The European Medicines Agency (EMA) has given the green light for the use of BioNTech and Pfizer's Corona vaccine in children aged five to eleven. The responsible EMA committee recommended an extension of the approval on Thursday. The final decision still has to be made by the European Commission. However, this is considered a formality.
According to the EMA, the dose for this age group will be lower than for patients aged twelve and older. However, it will also be administered as two injections in the upper arm at intervals of three weeks. The vaccine, called Comirnaty, was the first of four vaccines now approved across the EU on Dec. 21, 2020, initially for people 16 and older. At the end of May, approval was extended to children aged twelve and older.
The EMA emphasized that the vaccine is safe and effective according to studies. So far, no severe side effects had been observed, at most mild reactions such as fever, pain at the injection site, fatigue or headache. The experts had been reviewing studies by manufacturers since October. So far, this vaccine has only been approved in the EU for people 12 years and older. But in Israel and also the United States, children as young as five may be vaccinated with it.
German Health Minister Jens Spahn had said Monday that the entire EU would receive deliveries of the pediatric vaccine on Dec. 20, with Germany getting 2.4 million doses in one fell swoop. BioNTech confirmed the schedule. "Pfizer and BioNTech still expect that the first doses can be delivered to all EU member states on Dec. 20. With the delivery to Germany, about half of the children between five and under twelve years living in Germany can be vaccinated," a spokeswoman for the Mainz-based manufacturer expressed. The schedule was repeatedly discussed with representatives of the EU Commission and finally confirmed last week. An earlier delivery is not to be expected, she said: "All upstream processes have been aligned with this deadline."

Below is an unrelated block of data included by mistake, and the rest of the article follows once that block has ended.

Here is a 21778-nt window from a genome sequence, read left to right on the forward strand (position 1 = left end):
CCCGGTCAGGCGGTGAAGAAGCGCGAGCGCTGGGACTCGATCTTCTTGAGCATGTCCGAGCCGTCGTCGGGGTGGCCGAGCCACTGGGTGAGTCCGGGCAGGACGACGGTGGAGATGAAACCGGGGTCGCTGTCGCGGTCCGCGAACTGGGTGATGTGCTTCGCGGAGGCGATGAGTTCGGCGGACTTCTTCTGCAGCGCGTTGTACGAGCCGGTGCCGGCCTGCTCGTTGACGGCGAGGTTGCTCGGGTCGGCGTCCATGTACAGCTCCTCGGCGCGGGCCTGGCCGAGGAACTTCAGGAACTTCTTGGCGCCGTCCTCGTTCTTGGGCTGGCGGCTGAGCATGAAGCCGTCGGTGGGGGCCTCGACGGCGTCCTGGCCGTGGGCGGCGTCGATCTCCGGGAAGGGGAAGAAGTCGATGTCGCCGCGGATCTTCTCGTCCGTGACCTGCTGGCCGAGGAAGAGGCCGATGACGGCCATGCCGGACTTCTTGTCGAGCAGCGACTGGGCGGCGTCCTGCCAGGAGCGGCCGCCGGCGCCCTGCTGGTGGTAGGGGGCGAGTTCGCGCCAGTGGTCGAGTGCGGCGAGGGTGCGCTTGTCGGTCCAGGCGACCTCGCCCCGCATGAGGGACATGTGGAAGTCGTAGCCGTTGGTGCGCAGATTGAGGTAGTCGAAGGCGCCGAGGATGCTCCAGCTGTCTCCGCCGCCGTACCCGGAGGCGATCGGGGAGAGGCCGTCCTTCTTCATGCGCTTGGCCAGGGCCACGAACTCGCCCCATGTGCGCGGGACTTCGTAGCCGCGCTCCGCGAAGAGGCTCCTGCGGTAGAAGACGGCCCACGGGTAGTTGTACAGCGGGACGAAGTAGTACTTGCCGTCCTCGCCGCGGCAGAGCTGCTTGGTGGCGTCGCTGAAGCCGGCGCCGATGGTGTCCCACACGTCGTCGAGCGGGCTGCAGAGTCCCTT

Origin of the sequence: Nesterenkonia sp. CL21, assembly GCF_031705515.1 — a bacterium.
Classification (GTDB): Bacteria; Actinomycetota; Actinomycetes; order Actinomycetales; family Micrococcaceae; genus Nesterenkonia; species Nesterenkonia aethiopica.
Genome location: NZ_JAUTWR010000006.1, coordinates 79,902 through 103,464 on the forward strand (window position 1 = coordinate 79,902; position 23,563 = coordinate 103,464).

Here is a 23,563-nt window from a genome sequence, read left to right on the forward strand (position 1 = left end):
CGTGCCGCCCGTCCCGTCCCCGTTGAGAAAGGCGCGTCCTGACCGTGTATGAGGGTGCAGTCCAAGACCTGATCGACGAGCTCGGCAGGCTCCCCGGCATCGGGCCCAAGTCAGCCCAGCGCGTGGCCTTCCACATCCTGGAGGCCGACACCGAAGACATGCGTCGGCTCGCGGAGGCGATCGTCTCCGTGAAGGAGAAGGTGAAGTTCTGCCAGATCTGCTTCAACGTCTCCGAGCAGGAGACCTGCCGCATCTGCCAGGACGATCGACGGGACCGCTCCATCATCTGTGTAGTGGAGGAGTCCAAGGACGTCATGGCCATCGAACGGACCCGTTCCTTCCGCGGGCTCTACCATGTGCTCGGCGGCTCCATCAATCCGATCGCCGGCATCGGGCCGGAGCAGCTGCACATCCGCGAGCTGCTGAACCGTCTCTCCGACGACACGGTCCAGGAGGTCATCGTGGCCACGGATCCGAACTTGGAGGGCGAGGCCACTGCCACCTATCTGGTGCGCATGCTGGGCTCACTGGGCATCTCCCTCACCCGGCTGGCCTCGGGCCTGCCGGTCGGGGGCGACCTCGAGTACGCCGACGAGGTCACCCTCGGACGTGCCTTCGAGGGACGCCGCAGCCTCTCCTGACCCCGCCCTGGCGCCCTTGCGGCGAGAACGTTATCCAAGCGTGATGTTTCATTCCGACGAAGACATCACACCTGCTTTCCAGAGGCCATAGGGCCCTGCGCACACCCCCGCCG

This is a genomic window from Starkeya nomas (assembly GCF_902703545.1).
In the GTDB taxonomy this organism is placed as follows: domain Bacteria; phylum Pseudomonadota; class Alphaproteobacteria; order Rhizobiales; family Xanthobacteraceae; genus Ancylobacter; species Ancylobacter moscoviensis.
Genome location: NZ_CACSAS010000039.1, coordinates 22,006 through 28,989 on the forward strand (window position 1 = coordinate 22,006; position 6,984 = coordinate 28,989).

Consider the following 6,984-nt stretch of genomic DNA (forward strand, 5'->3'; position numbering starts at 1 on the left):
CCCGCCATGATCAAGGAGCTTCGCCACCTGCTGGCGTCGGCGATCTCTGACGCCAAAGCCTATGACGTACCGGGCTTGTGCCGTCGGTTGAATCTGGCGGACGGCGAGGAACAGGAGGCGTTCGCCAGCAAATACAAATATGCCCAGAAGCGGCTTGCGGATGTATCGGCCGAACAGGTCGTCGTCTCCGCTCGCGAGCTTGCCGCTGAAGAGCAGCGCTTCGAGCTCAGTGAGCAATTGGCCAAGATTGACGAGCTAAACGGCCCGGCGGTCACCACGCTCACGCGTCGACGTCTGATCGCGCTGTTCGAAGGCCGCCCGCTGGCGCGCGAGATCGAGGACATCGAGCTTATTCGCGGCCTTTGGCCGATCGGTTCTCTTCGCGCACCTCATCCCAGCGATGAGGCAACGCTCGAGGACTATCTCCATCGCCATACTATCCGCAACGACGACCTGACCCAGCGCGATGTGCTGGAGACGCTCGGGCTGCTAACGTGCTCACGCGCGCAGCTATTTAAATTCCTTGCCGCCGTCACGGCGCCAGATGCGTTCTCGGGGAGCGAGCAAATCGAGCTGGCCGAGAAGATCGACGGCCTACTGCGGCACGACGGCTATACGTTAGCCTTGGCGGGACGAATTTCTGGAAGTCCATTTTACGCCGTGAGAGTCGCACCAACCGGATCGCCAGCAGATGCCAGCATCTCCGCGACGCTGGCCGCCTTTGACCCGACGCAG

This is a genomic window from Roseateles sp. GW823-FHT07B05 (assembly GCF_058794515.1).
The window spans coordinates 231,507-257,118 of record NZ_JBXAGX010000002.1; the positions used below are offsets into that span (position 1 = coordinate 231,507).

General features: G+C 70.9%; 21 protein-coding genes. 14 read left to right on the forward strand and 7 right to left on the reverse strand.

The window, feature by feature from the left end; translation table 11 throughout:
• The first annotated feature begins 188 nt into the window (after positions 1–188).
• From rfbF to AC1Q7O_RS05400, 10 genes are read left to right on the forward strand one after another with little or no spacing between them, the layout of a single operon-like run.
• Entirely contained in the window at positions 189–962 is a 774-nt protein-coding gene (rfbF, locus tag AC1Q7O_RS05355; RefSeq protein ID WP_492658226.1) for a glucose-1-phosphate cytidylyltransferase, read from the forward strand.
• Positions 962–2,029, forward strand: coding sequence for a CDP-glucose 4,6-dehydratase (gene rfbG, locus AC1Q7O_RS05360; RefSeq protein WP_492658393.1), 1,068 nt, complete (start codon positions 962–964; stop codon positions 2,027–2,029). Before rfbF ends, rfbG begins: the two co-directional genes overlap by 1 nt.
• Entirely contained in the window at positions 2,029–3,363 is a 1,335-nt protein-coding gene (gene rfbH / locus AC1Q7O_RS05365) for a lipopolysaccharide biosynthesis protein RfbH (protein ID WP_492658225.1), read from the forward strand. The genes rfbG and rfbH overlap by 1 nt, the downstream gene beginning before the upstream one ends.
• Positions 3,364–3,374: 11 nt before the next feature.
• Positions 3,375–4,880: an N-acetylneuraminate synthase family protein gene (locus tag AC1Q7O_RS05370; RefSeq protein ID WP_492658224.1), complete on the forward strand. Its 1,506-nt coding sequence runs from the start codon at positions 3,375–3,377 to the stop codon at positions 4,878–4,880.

In Germany, the Standing Commission on Vaccination (STIKO) plans to issue its recommendation on Corona vaccination for children aged five to eleven before the end of the year. The chairman of the STIKO, Thomas Mertens, had said he could understand if parents were skeptical about vaccinating their children. "I can understand that very well, and it basically also corresponds to the problem that the STIKO faces with its recommendation - namely, weighing up the benefits and possible "residual risks" for children in this age group," Mertens told the Swabian newspaper about the vaccination of children aged five to eleven.
No serious vaccine reactions or side effects were documented in an approval study by BioNTech/Pfizer, Mertens said. Moreover, the vaccine's efficacy in children was about the same as in adults after a relatively short observation period, he added. However, figures from the current studies were not sufficient to rule out rare side effects. The results of previous studies and application data must be taken into account. A decision on a recommendation is being prepared, Mertens said.